Protect family and friends from heat-related illnesses this summer

Heat Safety -Heat Exhaustiion - Heat Stroke News Graphic
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As summer temperatures rise, the risk of heat-related illnesses increases, especially for farmers and outdoor workers. University of Missouri Extension health and safety specialist Karen Funkenbusch emphasizes the importance of water, rest, and shade to help workers beat the heat and avoid potentially fatal conditions.

“During heat waves, farmers and ranchers face an increased risk of heat-related illnesses, which can be severe if untreated,” Funkenbusch said. “New workers need time to adjust to the heat. Healthy workers can get used to higher temperatures over a two- or three-day period and fully acclimate within seven to ten days.”

Funkenbusch advises new workers or those returning from vacations or sick leave to gradually increase their workloads and take regular breaks to build heat tolerance. She also recommends monitoring co-workers for signs of illness, especially those performing heavy tasks or wearing protective clothing.

Recognizing Heat-Related Illnesses

  1. Heat Rash: Caused by clogged sweat glands due to excessive sweating, heat rash appears as pimples and white bumps. It usually resolves with mild temperatures.
  2. Heat Cramps: Loss of salt and electrolytes leads to heat cramps, which can occur hours after exposure. They affect the arms, legs, and abdomen. Replenishing fluids and electrolytes is crucial.
  3. Heat Exhaustion: This follows heavy sweating and symptoms include nausea, confusion, headache, and thirst. Moving to a cooler environment and drinking electrolyte-rich fluids can help.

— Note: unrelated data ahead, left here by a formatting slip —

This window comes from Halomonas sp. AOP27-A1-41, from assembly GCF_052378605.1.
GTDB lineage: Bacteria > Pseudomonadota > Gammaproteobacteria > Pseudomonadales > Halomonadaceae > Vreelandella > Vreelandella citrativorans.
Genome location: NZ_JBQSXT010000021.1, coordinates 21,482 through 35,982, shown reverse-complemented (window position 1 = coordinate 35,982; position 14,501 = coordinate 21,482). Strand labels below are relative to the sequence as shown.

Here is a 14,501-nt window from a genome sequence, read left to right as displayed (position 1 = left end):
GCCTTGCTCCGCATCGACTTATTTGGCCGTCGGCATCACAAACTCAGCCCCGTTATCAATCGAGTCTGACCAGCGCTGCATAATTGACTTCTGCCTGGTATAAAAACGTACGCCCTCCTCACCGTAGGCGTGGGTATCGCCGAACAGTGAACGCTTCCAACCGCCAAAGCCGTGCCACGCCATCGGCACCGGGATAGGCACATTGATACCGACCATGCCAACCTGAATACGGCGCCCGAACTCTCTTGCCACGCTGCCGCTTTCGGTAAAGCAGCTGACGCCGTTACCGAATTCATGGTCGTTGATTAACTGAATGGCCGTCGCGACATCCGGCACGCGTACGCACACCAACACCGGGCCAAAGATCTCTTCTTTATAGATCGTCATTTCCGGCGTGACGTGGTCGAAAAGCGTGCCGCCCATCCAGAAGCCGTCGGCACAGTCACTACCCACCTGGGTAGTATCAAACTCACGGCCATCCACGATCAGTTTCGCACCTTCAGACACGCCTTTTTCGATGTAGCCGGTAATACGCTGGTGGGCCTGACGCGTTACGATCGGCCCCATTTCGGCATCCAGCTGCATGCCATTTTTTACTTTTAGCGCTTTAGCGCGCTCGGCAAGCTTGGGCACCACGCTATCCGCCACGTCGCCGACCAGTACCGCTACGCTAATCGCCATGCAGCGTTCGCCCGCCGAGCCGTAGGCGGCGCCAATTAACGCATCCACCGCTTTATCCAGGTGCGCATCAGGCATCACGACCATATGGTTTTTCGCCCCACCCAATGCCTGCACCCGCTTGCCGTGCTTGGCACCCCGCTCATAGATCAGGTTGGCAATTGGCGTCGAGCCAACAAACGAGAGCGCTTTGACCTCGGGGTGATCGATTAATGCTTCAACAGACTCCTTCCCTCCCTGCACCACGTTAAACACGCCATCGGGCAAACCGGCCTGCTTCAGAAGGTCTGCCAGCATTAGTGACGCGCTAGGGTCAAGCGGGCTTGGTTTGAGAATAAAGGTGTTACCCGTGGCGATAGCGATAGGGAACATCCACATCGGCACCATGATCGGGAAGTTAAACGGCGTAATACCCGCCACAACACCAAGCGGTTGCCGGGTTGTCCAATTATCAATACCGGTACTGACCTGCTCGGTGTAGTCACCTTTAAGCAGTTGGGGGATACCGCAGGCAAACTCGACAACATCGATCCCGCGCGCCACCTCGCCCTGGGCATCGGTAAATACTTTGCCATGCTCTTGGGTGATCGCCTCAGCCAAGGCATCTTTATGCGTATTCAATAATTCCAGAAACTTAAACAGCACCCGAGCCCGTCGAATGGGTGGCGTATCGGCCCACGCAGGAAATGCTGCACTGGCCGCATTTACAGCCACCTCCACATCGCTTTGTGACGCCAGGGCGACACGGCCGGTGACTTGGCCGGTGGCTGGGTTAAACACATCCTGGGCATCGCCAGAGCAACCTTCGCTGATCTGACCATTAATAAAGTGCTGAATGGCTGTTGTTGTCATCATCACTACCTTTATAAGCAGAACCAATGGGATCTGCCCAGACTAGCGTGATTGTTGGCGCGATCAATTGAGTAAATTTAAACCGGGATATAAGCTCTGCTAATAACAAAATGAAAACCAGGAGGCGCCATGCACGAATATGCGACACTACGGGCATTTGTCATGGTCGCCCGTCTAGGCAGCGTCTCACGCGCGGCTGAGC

4. Heat Stroke: A life-threatening condition where victims may stagger, become irritable, lose consciousness, have seizures, or vomit. Immediate medical attention is essential.

Preventive Measures

Funkenbusch offers several tips to prevent heat-related illnesses:

  • Drink a cup of water every 15-20 minutes and avoid caffeine, carbonated, and alcoholic beverages.
  • Take rest breaks in the shade to allow the body to cool down.
  • Wear hats and light-colored, loose-fitting clothing.
  • Slightly increase daily salt intake to replace salt lost through sweat.
  • Review medications that might affect heat resistance.
  • Ensure your air conditioner is efficient and use fans to circulate air if your home lacks air conditioning.
  • Plan ahead with an adequate supply of water, shade devices, protective clothing, and sunscreen for outdoor work.
  • Serve cold foods to avoid cooking and baking.
  • Use the heat index rather than just temperature as a measure of heat risk. More information on the heat index can be found on the weather service website.

Heat Safety for Children

The risk of heatstroke in cars is also highlighted by Funkenbusch, who notes that it’s easier than many parents think to make a fatal mistake. On average, 37 children die from heatstroke in cars each year in the U.S. according to Kids and Cars.

Funkenbusch warns parents that the interior temperature of a car can rise more than 20 degrees in just 10 minutes and can become deadly even with windows slightly open.

Safety Tips for Parents and Caregivers

  • Always check the back seat before walking away from the vehicle.
  • Place necessary items like phones or briefcases in the back seat to ensure you check them.
  • Keep vehicles locked and keys out of reach of children to prevent them from climbing inside unsupervised.
  • If you see a child alone in a vehicle, ensure their safety and call 911 if they appear distressed.

As temperatures soar, staying vigilant and taking preventive measures can save lives. Whether working outdoors or ensuring the safety of children and pets, following these guidelines can help combat heat-related illnesses effectively.

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